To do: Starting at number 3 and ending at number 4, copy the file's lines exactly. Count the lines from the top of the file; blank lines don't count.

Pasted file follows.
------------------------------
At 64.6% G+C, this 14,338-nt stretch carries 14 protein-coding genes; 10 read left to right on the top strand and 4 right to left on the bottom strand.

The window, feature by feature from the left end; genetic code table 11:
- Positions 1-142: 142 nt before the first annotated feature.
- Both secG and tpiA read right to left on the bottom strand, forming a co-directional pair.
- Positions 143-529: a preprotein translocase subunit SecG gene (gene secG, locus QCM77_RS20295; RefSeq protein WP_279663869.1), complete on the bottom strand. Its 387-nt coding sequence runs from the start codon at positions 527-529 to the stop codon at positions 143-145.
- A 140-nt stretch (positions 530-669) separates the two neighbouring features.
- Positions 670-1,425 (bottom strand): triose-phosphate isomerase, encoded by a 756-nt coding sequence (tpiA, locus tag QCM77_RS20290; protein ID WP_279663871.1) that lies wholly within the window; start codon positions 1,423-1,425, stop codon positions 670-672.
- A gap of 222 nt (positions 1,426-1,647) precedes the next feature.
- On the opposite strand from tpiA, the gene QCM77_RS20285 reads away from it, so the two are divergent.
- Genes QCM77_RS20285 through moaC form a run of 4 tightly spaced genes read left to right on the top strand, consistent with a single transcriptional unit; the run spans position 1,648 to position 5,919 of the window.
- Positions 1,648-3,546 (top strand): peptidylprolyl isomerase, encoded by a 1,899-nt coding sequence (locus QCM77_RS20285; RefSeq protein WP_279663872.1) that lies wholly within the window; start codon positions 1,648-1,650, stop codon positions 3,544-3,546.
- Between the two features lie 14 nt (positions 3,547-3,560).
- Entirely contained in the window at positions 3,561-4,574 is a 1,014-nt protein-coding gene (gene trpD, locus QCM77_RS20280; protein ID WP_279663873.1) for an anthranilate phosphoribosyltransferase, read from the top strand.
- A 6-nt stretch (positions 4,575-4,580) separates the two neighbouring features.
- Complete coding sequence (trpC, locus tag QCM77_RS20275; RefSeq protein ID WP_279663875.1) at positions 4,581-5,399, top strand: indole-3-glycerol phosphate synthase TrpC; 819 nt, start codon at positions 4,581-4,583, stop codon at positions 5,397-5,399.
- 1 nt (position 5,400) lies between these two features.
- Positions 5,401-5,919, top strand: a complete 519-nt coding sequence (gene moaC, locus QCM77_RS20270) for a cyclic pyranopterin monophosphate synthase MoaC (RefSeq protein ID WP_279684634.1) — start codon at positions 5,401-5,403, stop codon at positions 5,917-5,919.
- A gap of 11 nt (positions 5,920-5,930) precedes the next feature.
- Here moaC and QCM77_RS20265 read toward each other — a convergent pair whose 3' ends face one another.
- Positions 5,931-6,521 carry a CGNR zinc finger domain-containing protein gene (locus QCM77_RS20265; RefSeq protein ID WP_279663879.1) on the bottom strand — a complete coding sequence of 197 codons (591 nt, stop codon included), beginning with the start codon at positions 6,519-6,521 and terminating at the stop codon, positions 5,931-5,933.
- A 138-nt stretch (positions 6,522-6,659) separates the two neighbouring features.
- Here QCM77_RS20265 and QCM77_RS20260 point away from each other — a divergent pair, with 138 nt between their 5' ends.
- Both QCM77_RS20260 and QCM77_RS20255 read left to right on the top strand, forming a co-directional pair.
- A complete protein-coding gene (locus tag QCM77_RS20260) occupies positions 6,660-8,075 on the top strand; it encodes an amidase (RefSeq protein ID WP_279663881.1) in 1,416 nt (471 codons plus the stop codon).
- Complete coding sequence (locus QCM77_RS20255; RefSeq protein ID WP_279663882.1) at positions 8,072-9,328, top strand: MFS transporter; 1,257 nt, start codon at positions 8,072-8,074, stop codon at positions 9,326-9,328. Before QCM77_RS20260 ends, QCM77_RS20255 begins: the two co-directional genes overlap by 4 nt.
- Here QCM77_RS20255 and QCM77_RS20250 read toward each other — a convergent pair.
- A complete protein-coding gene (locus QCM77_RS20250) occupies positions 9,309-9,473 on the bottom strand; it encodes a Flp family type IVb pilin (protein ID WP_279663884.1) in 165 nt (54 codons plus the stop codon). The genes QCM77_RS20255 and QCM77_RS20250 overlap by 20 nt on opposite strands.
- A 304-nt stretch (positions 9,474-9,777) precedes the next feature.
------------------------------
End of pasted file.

- Positions 1-142: 142 nt before the first annotated feature.
- Both secG and tpiA read right to left on the bottom strand, forming a co-directional pair.